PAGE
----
A field comparison of multiple techniques to quantify groundwater - surface-water interactions

Freshwater Science
By: , and 

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Abstract

Groundwater–surface-water (GW-SW) interactions in streams are difficult to quantify because of heterogeneity in hydraulic and reactive processes across a range of spatial and temporal scales. The challenge of quantifying these interactions has led to the development of several techniques, from centimeter-scale probes to whole-system tracers, including chemical, thermal, and electrical methods. We co-applied conservative and smart reactive solute-tracer tests, measurement of hydraulic heads, distributed temperature sensing, vertical profiles of solute tracer and temperature in the stream bed, and electrical resistivity imaging in a 450-m reach of a 3rd-order stream. GW-SW interactions were not spatially expansive, but were high in flux through a shallow hyporheic zone surrounding the reach. NaCl and resazurin tracers suggested different surface–subsurface exchange patterns in the upper ⅔ and lower ⅓ of the reach. Subsurface sampling of tracers and vertical thermal profiles quantified relatively high fluxes through a 10- to 20-cm deep hyporheic zone with chemical reactivity of the resazurin tracer indicated at 3-, 6-, and 9-cm sampling depths. Monitoring of hydraulic gradients along transects with MINIPOINT streambed samplers starting ∼40 m from the stream indicated that groundwater discharge prevented development of a larger hyporheic zone, which progressively decreased from the stream thalweg toward the banks. Distributed temperature sensing did not detect extensive inflow of ground water to the stream, and electrical resistivity imaging showed limited large-scale hyporheic exchange. We recommend choosing technique(s) based on: 1) clear definition of the questions to be addressed (physical, biological, or chemical processes), 2) explicit identification of the spatial and temporal scales to be covered and those required to provide an appropriate context for interpretation, and 3) maximizing generation of mechanistic understanding and reducing costs of implementing multiple techniques through collaborative research.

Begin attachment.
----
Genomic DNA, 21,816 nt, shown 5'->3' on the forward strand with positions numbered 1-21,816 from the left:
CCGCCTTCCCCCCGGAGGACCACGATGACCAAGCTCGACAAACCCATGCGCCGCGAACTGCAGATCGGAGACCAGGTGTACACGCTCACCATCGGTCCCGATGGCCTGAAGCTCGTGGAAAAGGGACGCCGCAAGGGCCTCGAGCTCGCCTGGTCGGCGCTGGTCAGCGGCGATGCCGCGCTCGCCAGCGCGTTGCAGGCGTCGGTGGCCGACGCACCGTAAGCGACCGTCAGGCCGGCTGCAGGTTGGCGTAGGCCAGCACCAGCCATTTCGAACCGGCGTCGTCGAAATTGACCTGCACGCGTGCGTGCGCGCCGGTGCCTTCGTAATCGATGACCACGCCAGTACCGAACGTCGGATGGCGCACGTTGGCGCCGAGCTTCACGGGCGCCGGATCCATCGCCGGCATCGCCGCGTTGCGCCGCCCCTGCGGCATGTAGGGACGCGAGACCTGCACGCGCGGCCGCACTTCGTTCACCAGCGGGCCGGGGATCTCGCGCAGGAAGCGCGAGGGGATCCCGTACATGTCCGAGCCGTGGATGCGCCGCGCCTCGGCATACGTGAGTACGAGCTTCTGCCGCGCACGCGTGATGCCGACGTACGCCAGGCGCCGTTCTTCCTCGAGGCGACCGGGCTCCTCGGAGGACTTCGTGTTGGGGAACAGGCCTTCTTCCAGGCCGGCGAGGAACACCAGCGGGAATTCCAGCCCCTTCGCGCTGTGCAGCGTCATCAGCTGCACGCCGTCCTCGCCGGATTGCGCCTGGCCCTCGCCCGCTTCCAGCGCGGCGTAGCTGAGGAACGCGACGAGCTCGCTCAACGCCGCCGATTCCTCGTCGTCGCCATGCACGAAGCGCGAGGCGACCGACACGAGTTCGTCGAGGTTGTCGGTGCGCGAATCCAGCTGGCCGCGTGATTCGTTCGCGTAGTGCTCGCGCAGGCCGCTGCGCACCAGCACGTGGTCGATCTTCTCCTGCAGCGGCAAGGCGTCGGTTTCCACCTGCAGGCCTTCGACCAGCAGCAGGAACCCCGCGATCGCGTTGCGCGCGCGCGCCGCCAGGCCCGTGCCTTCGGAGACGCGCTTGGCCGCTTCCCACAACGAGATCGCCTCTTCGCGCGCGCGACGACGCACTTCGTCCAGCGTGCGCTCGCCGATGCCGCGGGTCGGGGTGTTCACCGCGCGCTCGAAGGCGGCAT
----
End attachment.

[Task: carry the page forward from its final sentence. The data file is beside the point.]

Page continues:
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Additional publication details

Publication type Article
Publication Subtype Journal Article
Title A field comparison of multiple techniques to quantify groundwater - surface-water interactions
Series title Freshwater Science
DOI 10.1086/679738
Volume 34
Issue 1
Year Published 2015
Language English
Publisher University of Chicago Press
Contributing office(s) National Research Program - Eastern Branch
Description 22 p.
First page 139
Last page 160
Country United States
State Pennsylvania
Other Geospatial Shaver Creek